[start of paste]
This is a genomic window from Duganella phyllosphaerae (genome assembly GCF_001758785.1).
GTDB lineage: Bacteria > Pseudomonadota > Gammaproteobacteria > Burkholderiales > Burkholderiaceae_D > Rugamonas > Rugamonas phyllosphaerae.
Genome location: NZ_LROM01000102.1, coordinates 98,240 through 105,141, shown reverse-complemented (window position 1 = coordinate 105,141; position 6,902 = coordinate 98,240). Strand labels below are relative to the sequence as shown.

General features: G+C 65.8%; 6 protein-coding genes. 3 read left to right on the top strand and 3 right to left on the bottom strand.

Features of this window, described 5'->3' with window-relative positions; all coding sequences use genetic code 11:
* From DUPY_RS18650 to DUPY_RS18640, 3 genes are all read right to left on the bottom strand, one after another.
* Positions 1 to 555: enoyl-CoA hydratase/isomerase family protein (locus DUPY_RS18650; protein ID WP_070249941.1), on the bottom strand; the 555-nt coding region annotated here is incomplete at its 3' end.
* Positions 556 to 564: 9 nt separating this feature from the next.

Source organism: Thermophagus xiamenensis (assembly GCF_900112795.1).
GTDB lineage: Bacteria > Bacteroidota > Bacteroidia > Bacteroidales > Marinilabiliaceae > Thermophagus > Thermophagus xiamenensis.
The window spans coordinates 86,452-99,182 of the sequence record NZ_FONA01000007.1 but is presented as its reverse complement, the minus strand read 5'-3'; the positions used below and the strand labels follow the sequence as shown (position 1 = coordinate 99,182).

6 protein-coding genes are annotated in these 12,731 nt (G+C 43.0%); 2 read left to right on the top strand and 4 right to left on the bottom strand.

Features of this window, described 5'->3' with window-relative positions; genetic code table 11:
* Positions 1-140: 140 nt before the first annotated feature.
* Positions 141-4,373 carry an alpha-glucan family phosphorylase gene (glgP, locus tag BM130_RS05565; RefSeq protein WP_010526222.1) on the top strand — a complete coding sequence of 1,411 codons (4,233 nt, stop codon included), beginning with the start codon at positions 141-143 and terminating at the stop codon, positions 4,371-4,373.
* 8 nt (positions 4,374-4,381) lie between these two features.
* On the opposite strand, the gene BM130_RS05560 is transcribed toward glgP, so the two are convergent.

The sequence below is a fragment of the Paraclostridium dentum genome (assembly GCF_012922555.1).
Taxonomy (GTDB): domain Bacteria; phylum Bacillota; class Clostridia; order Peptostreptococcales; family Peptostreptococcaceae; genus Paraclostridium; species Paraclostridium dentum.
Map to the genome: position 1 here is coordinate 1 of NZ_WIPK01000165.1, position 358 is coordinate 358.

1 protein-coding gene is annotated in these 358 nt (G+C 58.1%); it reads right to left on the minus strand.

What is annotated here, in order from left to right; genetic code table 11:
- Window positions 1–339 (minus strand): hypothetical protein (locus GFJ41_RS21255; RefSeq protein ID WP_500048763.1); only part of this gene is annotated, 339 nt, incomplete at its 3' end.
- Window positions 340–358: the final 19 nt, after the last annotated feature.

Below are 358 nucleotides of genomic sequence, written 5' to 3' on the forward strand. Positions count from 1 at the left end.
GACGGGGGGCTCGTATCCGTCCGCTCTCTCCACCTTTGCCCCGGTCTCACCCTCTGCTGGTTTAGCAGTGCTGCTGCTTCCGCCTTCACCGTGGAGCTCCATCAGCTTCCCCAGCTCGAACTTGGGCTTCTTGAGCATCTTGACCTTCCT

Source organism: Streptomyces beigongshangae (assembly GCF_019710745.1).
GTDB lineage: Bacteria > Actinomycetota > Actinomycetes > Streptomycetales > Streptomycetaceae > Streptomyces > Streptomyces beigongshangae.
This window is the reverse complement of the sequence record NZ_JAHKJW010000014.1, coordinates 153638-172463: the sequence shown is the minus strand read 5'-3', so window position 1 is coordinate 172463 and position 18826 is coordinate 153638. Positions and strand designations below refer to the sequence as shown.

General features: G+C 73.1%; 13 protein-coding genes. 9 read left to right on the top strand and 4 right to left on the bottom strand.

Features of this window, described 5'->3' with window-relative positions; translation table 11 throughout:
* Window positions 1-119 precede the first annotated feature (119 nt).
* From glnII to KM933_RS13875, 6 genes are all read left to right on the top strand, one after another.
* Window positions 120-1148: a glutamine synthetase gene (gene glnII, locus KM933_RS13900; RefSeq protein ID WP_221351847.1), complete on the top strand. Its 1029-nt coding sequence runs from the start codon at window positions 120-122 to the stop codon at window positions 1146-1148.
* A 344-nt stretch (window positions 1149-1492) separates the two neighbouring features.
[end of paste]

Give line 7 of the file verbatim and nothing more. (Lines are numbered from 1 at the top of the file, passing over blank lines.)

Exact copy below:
* Positions 1 to 555: enoyl-CoA hydratase/isomerase family protein (locus DUPY_RS18650; protein ID WP_070249941.1), on the bottom strand; the 555-nt coding region annotated here is incomplete at its 3' end.